The concept of the PortJ Project is to provide the world community with a clean, easy-to-adopt, easy-to-impliment, free and open source programming tool to "repair and replace" the programming language known as "Java".
Java was started by Sun Microsystems in 1995, ALMOST became an ISO/IEC standard in 1997, became open source under the GPL in 2007, was purposely polluted by Microsoft to weaken it's value, then branched to become ".NET" to directly compete. And now we find that Oracle is suing Google for somehow mis-using Java in Android phones. (article)
I've been programming in Java for a long time, specifically for the portability and the ease of use of Applets in webpages, as well as the low cost-to-entry. The idea makes sense, but the politics behind Java make it's use unpalatable and, well, scary. As an individual developer, I'm afraid of what Oracle might decide to do with Java in the future, or what they will end up forcing other companies to do. Applets have never become as seamless as Adobe's Flash became, and open source alternate Java Virtual Machines never seem to be able to become fully compatible.
PortJ is my attempt to solve this delemma, not just for myself but for any other developers who feel the need to be free of the political tempest that is Java's history and existence.
I am looking for a volunteer team to build PortJ, in code as well as vision and legal presence/persistence. I do not want to simply build a new version of Java, I want to learn from the mistakes made, employ new technological developments, and attempt to make something clean and useful for us, and for the future.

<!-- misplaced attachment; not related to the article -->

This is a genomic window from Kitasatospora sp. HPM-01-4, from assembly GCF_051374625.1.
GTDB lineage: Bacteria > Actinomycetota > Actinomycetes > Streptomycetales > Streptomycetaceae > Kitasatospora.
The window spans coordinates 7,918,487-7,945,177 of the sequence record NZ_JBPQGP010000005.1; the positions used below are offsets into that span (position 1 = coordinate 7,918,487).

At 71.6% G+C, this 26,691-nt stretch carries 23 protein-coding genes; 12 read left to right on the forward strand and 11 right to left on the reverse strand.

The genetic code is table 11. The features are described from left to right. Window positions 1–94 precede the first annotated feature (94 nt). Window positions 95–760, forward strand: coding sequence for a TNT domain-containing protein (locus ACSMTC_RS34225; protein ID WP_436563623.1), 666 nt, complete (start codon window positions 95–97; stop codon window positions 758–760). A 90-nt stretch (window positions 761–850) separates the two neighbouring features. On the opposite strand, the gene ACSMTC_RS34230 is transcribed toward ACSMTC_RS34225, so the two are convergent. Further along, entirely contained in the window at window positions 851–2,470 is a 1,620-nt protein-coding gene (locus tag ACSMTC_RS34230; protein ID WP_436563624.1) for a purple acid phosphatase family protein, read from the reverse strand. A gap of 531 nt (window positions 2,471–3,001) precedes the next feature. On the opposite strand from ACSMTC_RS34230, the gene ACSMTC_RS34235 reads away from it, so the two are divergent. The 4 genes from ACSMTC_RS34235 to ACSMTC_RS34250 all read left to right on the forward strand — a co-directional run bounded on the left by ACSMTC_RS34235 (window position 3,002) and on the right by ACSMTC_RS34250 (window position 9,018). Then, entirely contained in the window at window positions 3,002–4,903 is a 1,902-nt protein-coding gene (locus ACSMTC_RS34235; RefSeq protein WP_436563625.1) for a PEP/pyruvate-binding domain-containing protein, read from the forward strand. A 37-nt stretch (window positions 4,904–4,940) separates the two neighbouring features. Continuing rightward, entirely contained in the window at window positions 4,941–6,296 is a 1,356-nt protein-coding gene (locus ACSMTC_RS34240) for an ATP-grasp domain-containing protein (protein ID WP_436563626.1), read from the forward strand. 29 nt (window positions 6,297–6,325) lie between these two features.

Well, it looks as though Google wasn't breaking the laws that Oracle thought they were, so Oracle can't cash in on Android for "Damages". This is a good thing in my book because Google shouldn't be punished for using an open source programming language, just because the company that started the language was purchased. Oracle shouldn't be rewarded for guessing that some large companies may have possibly violated a law somewhere, that the company they purchased didn't see or pursue.
The situation still isn't as safe or free as it should be, but for now I think Oracle will think twice before wagging the sue stick with Java on it.1/10/2013
The United States Department of Homeland Security urges users to disable the Java browser plugin or uninstall Java completely. The problem is that malicious people have, not for the first time, found a way to break out of the Java applet sandbox and download and run local programs on a user's computer without the user knowing. This means that a website can be cracked by one of these black-hats, one line of code can be inserted into one file, and then everyone who visits the invaded site will unknowningly download and run a program of the invader's choosing.
This is an ongoing problem for Java, one that they keep finding and patching just for someone else to find another hole to waltz through. I see the problem as foundational: the Language does not make a solid distinction between internal within-the-sandbox function and external outside-the-sandbox function. One uses the same APIs for both.
If a program were forced to use a "Sandbox API" for ALL external access, it would be much easier from a plugin perspective to ensure that no unauthorized code could operate outside the sandbox.